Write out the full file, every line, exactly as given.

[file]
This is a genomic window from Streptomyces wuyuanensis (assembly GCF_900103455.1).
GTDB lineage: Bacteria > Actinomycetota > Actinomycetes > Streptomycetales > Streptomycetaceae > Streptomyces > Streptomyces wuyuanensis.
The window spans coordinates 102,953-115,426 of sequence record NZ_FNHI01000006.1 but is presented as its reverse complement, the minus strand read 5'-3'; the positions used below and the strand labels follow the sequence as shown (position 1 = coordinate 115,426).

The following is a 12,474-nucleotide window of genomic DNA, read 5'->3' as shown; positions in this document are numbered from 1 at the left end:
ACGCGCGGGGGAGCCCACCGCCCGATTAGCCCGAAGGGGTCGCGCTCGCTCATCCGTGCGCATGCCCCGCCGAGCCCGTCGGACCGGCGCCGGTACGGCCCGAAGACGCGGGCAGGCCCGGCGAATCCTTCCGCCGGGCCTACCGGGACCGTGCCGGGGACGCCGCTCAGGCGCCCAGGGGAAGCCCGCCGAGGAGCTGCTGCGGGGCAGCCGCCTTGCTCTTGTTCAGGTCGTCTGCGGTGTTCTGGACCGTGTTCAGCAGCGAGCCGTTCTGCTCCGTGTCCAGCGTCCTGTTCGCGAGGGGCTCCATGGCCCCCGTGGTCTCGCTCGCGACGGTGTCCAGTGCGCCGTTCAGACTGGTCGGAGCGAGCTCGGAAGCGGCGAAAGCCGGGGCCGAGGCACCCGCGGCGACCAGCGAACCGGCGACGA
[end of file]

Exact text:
This is a genomic window from Streptomyces wuyuanensis (assembly GCF_900103455.1).
GTDB lineage: Bacteria > Actinomycetota > Actinomycetes > Streptomycetales > Streptomycetaceae > Streptomyces > Streptomyces wuyuanensis.
The window spans coordinates 102,953-115,426 of sequence record NZ_FNHI01000006.1 but is presented as its reverse complement, the minus strand read 5'-3'; the positions used below and the strand labels follow the sequence as shown (position 1 = coordinate 115,426).

The following is a 12,474-nucleotide window of genomic DNA, read 5'->3' as shown; positions in this document are numbered from 1 at the left end:
ACGCGCGGGGGAGCCCACCGCCCGATTAGCCCGAAGGGGTCGCGCTCGCTCATCCGTGCGCATGCCCCGCCGAGCCCGTCGGACCGGCGCCGGTACGGCCCGAAGACGCGGGCAGGCCCGGCGAATCCTTCCGCCGGGCCTACCGGGACCGTGCCGGGGACGCCGCTCAGGCGCCCAGGGGAAGCCCGCCGAGGAGCTGCTGCGGGGCAGCCGCCTTGCTCTTGTTCAGGTCGTCTGCGGTGTTCTGGACCGTGTTCAGCAGCGAGCCGTTCTGCTCCGTGTCCAGCGTCCTGTTCGCGAGGGGCTCCATGGCCCCCGTGGTCTCGCTCGCGACGGTGTCCAGTGCGCCGTTCAGACTGGTCGGAGCGAGCTCGGAAGCGGCGAAAGCCGGGGCCGAGGCACCCGCGGCGACCAGCGAACCGGCGACGA